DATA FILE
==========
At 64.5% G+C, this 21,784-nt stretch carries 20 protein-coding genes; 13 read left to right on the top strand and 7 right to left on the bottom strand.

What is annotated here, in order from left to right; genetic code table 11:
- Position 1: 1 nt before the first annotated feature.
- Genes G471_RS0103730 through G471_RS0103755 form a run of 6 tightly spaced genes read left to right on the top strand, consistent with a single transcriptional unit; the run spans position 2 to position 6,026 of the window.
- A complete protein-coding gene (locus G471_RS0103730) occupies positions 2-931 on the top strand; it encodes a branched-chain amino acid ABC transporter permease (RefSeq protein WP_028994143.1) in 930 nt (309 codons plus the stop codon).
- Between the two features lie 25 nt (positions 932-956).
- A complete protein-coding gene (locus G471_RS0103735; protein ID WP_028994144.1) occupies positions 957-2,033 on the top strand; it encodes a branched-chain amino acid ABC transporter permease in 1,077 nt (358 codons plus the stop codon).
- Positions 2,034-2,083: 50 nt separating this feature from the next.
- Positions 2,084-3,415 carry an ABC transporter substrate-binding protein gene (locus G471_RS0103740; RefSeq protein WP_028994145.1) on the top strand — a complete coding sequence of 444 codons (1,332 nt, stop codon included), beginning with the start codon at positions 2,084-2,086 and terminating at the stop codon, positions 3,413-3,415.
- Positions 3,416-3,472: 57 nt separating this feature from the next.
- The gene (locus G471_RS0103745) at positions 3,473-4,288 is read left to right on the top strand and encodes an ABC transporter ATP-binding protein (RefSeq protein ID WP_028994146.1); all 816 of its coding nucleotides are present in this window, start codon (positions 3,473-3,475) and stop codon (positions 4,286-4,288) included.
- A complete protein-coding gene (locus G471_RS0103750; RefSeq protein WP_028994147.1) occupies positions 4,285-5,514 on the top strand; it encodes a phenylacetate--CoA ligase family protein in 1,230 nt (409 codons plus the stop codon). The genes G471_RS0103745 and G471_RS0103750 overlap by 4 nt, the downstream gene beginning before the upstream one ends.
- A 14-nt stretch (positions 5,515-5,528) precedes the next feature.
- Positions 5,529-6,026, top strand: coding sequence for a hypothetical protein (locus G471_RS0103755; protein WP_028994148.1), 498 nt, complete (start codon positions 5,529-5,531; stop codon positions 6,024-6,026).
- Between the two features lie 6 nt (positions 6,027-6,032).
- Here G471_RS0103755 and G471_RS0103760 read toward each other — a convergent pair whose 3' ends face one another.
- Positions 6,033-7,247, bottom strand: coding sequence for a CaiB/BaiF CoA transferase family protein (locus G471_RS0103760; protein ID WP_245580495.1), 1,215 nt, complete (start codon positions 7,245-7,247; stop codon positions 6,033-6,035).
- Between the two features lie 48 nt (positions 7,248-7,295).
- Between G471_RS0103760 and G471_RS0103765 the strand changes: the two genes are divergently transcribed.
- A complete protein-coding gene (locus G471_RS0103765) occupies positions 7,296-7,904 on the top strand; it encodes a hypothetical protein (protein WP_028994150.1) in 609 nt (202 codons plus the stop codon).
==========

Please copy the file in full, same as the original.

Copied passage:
At 64.5% G+C, this 21,784-nt stretch carries 20 protein-coding genes; 13 read left to right on the top strand and 7 right to left on the bottom strand.

What is annotated here, in order from left to right; genetic code table 11:
- Position 1: 1 nt before the first annotated feature.
- Genes G471_RS0103730 through G471_RS0103755 form a run of 6 tightly spaced genes read left to right on the top strand, consistent with a single transcriptional unit; the run spans position 2 to position 6,026 of the window.
- A complete protein-coding gene (locus G471_RS0103730) occupies positions 2-931 on the top strand; it encodes a branched-chain amino acid ABC transporter permease (RefSeq protein WP_028994143.1) in 930 nt (309 codons plus the stop codon).
- Between the two features lie 25 nt (positions 932-956).
- A complete protein-coding gene (locus G471_RS0103735; protein ID WP_028994144.1) occupies positions 957-2,033 on the top strand; it encodes a branched-chain amino acid ABC transporter permease in 1,077 nt (358 codons plus the stop codon).
- Positions 2,034-2,083: 50 nt separating this feature from the next.
- Positions 2,084-3,415 carry an ABC transporter substrate-binding protein gene (locus G471_RS0103740; RefSeq protein WP_028994145.1) on the top strand — a complete coding sequence of 444 codons (1,332 nt, stop codon included), beginning with the start codon at positions 2,084-2,086 and terminating at the stop codon, positions 3,413-3,415.
- Positions 3,416-3,472: 57 nt separating this feature from the next.
- The gene (locus G471_RS0103745) at positions 3,473-4,288 is read left to right on the top strand and encodes an ABC transporter ATP-binding protein (RefSeq protein ID WP_028994146.1); all 816 of its coding nucleotides are present in this window, start codon (positions 3,473-3,475) and stop codon (positions 4,286-4,288) included.
- A complete protein-coding gene (locus G471_RS0103750; RefSeq protein WP_028994147.1) occupies positions 4,285-5,514 on the top strand; it encodes a phenylacetate--CoA ligase family protein in 1,230 nt (409 codons plus the stop codon). The genes G471_RS0103745 and G471_RS0103750 overlap by 4 nt, the downstream gene beginning before the upstream one ends.
- A 14-nt stretch (positions 5,515-5,528) precedes the next feature.
- Positions 5,529-6,026, top strand: coding sequence for a hypothetical protein (locus G471_RS0103755; protein WP_028994148.1), 498 nt, complete (start codon positions 5,529-5,531; stop codon positions 6,024-6,026).
- Between the two features lie 6 nt (positions 6,027-6,032).
- Here G471_RS0103755 and G471_RS0103760 read toward each other — a convergent pair whose 3' ends face one another.
- Positions 6,033-7,247, bottom strand: coding sequence for a CaiB/BaiF CoA transferase family protein (locus G471_RS0103760; protein ID WP_245580495.1), 1,215 nt, complete (start codon positions 7,245-7,247; stop codon positions 6,033-6,035).
- Between the two features lie 48 nt (positions 7,248-7,295).
- Between G471_RS0103760 and G471_RS0103765 the strand changes: the two genes are divergently transcribed.
- A complete protein-coding gene (locus G471_RS0103765) occupies positions 7,296-7,904 on the top strand; it encodes a hypothetical protein (protein WP_028994150.1) in 609 nt (202 codons plus the stop codon).